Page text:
That is, an ODD/EVEN signal showing whether odd fields or even fields of the image being displayed is supplied to each peripheral unit operating for data transmission. In response to the ODD/EVEN signal, a horizontal and vertical synchronizing composite pulse for either odd or even field scanning operation is developed. The composite pulse is superimposed on a Y signal to obtain a video signal to perform the interlace display.

In the interlace display mode, picture elements are shifted on a screen by 1/2 dot for each alternate scanning line whereby output non-uniformity and roughness at an edge of the image are reduced. The CPU monitors the current condition of the displayed image so that data transmission and processing, and use of a data bus may be controlled with exact timing. Consequently, each unit in the apparatus may operate effectively, and as a result, the apparatus may process a variety types of image data at high speed.

BRIEF DESCRIPTION OF THE DRAWINGS

FIG. 1 is a block diagram illustrating a computer system of preferred embodiment according to the invention.

FIG. 2 is a block diagram illustrating a video encoder unit used in the preferred embodiment shown in FIG. 1.

FIG. 3 is a diagram showing displayed dot data in a non-interlace mode of the preferred embodiment.

FIG. 4 is a diagram showing displayed dot data n an interlace mode of the preferred embodiment.

FIG. 5 is a diagram showing displayed dot data in the interlace +1/2 dot shift mode of the preferred embodiments.

FIG. 6 is a diagram showing an arrangement of an address register used in the preferred embodiment.

FIG. 7 is a diagram showing an arrangement of a status register used in the preferred embodiment.

FIG. 8 is a diagram showing an-arrangement of a control register used in the preferred embodiment.

FIG. 9 is a table showing contents of the control register shown in FIG. 8.

DETAILED DESCRIPTION OF THE INVENTION

Hereinafter, a computer apparatus of a preferred embodiment according to the present invention will be explained in conjunction with appended drawings.

FIG. 1 shows an information processing system of the preferred embodiment. The information processing system includes a recording medium 100 such as a CD-ROM for game-software, a CPU 102 of the 32-bit type, a control unit 104 for mainly controlling transmission of image and sound data and interfacing most devices to each other, an image data extension unit 106, an image data output unit, a sound data output unit 110, a video encoder unit 112, a VDP unit 114 and a TV display monitor 116.

CPU 102, control unit 104, image data extension unit 106 and VDP unit 114 are provided with their own memories K-RAM, M-RAM, R-RAM and V-RAM, respectively.

CPU 102 directly controls a DRAM via a memory support, and performs communication through an I/O port to peripheral devices (not shown), that is, it performs an I/O control function. CPU 102 includes a timer, a parallel I/O port and an interruption control system.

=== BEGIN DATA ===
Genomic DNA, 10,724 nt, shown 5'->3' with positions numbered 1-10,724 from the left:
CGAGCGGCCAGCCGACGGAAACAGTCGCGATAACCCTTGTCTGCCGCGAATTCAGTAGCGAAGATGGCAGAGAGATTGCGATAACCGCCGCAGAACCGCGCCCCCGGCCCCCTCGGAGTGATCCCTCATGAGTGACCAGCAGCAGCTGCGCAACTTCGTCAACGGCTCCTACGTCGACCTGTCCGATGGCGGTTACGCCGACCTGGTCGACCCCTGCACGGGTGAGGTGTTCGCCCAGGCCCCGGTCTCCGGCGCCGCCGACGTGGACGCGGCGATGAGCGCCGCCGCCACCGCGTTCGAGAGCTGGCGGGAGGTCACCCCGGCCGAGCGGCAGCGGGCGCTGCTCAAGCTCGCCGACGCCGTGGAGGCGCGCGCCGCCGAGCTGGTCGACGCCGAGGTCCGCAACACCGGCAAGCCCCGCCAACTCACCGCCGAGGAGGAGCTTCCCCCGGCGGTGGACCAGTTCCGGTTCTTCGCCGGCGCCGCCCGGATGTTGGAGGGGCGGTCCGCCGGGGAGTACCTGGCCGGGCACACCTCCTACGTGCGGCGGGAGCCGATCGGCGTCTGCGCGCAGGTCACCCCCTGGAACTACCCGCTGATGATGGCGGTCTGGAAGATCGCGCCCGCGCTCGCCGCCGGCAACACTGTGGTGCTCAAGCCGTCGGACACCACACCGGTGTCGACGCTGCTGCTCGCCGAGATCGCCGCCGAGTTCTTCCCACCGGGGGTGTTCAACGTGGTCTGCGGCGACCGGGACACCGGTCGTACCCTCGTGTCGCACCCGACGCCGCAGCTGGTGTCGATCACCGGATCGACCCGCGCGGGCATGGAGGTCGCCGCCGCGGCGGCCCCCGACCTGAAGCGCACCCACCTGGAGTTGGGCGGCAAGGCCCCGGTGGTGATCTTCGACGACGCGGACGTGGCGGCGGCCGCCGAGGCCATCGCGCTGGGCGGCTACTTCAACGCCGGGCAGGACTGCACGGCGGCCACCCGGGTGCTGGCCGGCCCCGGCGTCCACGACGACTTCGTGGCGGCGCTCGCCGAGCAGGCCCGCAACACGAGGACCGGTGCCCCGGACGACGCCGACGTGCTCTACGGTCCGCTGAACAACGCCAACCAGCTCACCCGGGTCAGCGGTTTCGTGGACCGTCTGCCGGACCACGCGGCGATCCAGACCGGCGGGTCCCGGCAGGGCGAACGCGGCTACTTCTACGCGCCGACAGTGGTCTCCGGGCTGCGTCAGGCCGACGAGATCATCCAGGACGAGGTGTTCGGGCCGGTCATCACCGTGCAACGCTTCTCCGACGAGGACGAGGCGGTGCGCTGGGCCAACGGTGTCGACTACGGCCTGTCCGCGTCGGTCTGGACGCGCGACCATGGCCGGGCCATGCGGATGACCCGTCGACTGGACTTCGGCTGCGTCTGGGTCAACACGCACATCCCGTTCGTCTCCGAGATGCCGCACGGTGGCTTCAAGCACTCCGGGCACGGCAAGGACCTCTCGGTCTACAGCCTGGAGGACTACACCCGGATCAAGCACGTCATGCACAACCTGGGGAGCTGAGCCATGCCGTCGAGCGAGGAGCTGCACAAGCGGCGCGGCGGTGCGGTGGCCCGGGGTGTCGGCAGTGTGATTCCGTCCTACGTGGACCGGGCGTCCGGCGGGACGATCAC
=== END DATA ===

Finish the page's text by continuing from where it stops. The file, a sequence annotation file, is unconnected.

VDP unit 114 reads display data which have been written in the VRAM by CPU 102. The display data are transmitted to the video encoder unit whereby the data are displayed on the TV display monitor 116.

Control unit 104 includes an SCSI controller to which image data and sound data are supplied through an SCSI interface from CD-ROM 100. Data supplied to the SCSI controller is buffered in the K-RAM. Control unit 104 also includes a DRAM controller for reading data which have been buffered in the K-RAM at a predetermined timing. In control unit 104, priority judgement is carried out dot-by-dot for image data of a natural background, and its output signal is supplied to video encoder unit 112.

Control unit 104 transmits moving image data (full color, pallet), which has been reduced in size, to image data extension unit 106 whereby the scale-down data are extended. The extended data are transmitted from image data extension unit 106 to video encoder unit 112.

Video encoder unit 112 superimposes VDP image data, the natural background image data and moving image data transmitted from VDP unit 114, control unit 104 and image data extension unit 106, respectively. Video encoder unit 112 performs color pallet reproducing, special effect processing, D/A converting and the like. Output data of video encoder unit 112 are encoded to an NTSC signal by an external circuit (not shown).

ADPCM sound data recorded in CD-ROM 100 are buffered in the K-RAM and then transmitted to sound data output unit 110 by control unit 104. The sound data are reproduced by sound data output unit 110.

In this preferred embodiment, the original output signal of a 43 MHz oscillator is used as a system clock OSC of 43 MHz. The system clock OSC is divided at the frequency dividing ratio 2 by a clock control circuit in the image data extension unit to generate a system clock SCK of 21 MHz.

When a 12 times frequency of color chrominance subcarrier is supplied to a synchronizing signal generating circuit 200 of the video encoder unit, dot clock signals of the frequency dividing ratios 8 and 6 are generated thereby.

When the system clock OSC of 43 MHz is supplied to the synchronizing signal generating circuit, the system clock is divided at the frequency dividing ratio 8 to generate a dot clock DCKKR whereby a screen mode having 256 dots for each raster is realized. Further, the system clock OSC of 43 MHz is divided at the frequency dividing ratio 6 to generate a dot clock DCK70 whereby a screen mode having 320 dots for each raster is realized.